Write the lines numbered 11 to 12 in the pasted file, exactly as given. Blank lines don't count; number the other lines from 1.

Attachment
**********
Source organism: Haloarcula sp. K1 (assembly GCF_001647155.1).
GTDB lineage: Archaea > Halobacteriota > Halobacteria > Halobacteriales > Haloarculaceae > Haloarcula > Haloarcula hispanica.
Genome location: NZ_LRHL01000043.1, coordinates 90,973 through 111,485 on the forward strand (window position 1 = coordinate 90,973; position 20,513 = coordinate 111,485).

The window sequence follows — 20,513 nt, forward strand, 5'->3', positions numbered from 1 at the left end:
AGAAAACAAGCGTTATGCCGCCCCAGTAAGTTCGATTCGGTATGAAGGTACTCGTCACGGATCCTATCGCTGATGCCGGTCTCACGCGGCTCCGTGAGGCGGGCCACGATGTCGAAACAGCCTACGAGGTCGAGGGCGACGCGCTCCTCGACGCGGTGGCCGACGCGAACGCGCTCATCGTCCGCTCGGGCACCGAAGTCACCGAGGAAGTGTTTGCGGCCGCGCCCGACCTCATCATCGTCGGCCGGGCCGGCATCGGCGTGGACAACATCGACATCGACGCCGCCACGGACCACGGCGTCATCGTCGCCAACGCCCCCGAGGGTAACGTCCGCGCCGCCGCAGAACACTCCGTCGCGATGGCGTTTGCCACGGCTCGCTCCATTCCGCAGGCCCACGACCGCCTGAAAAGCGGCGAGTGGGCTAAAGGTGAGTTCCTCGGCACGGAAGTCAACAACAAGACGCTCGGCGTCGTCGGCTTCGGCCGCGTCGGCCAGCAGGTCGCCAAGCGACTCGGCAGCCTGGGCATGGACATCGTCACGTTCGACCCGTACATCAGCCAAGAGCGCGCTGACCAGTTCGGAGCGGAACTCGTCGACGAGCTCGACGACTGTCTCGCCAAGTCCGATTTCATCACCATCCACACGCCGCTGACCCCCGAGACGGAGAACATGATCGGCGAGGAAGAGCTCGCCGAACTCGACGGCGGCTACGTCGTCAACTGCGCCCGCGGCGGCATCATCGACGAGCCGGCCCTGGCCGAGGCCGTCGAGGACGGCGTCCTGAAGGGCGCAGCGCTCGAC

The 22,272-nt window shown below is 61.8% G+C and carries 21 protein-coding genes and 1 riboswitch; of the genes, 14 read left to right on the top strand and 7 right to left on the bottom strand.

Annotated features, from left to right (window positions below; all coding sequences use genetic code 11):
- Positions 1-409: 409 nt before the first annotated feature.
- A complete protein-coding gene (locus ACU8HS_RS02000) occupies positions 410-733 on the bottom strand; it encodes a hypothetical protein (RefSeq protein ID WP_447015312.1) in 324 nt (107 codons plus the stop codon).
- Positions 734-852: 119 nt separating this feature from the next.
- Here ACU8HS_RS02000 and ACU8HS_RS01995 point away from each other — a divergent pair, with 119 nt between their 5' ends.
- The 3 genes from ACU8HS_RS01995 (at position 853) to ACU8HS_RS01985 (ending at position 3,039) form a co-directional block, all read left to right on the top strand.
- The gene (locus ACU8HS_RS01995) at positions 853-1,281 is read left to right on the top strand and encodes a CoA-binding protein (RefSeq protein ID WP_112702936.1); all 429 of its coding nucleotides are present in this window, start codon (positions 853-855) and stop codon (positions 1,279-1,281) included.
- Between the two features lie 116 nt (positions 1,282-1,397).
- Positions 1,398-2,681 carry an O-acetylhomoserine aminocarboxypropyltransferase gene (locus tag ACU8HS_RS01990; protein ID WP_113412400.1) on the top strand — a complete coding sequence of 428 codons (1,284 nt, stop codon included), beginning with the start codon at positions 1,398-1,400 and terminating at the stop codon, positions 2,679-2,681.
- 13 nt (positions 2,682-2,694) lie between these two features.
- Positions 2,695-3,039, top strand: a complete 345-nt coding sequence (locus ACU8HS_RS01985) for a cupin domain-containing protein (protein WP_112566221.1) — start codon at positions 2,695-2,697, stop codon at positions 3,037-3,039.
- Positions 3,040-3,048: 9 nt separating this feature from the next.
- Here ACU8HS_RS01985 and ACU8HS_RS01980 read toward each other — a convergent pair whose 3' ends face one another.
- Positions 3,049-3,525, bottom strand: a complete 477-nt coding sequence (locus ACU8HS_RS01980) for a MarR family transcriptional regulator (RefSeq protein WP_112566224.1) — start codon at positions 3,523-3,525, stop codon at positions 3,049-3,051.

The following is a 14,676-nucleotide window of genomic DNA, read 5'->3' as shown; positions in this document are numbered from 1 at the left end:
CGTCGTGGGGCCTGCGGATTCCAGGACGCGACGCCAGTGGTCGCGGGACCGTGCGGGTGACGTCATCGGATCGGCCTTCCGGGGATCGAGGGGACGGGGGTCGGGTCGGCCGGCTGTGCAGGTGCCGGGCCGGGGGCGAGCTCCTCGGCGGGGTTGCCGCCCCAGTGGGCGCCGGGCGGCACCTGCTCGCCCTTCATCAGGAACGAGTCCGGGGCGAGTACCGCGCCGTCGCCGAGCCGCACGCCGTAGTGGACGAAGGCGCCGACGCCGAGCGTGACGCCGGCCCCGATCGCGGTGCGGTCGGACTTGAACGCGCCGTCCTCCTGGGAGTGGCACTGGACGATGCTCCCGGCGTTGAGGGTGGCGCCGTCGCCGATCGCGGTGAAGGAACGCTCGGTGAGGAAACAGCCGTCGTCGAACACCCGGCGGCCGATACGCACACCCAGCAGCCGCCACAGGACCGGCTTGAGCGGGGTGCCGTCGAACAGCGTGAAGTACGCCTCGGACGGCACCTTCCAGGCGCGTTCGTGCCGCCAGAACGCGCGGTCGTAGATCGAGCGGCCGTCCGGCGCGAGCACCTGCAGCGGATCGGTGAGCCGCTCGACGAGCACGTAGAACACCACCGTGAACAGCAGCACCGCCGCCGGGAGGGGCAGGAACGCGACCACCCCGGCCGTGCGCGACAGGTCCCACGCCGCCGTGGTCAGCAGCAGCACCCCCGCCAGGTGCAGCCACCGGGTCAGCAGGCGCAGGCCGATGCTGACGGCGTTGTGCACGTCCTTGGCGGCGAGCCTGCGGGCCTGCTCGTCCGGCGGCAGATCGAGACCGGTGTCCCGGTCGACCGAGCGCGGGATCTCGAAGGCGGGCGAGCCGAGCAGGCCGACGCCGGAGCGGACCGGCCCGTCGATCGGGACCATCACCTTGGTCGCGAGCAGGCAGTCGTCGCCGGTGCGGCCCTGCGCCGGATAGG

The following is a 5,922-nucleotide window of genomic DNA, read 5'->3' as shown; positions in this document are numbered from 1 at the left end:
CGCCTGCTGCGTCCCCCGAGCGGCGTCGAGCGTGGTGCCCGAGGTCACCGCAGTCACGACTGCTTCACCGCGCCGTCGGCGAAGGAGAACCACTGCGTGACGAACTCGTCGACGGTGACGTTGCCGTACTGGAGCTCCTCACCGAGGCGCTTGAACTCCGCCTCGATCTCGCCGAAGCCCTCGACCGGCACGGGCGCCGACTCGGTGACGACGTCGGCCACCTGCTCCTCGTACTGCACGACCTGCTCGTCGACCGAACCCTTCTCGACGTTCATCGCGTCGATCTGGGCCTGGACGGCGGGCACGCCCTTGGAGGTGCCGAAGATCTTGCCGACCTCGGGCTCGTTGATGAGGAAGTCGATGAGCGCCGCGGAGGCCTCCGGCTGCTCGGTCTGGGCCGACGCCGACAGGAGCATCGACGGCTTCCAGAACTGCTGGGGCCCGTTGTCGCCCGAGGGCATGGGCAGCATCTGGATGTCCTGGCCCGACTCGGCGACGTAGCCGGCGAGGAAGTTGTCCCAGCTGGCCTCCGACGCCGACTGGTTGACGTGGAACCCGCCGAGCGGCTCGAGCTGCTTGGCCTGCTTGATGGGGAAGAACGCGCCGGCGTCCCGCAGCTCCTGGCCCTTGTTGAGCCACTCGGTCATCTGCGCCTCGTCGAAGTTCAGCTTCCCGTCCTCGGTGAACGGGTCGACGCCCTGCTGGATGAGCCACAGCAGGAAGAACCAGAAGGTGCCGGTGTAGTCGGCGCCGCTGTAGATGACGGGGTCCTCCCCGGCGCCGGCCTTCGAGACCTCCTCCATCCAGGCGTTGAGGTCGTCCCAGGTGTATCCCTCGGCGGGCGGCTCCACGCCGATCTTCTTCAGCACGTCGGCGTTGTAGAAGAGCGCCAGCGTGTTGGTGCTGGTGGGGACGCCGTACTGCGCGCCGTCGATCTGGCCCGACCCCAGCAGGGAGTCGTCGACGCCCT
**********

- Here ACU8HS_RS02000 and ACU8HS_RS01995 point away from each other — a divergent pair, with 119 nt between their 5' ends.
- The 3 genes from ACU8HS_RS01995 (at position 853) to ACU8HS_RS01985 (ending at position 3,039) form a co-directional block, all read left to right on the top strand.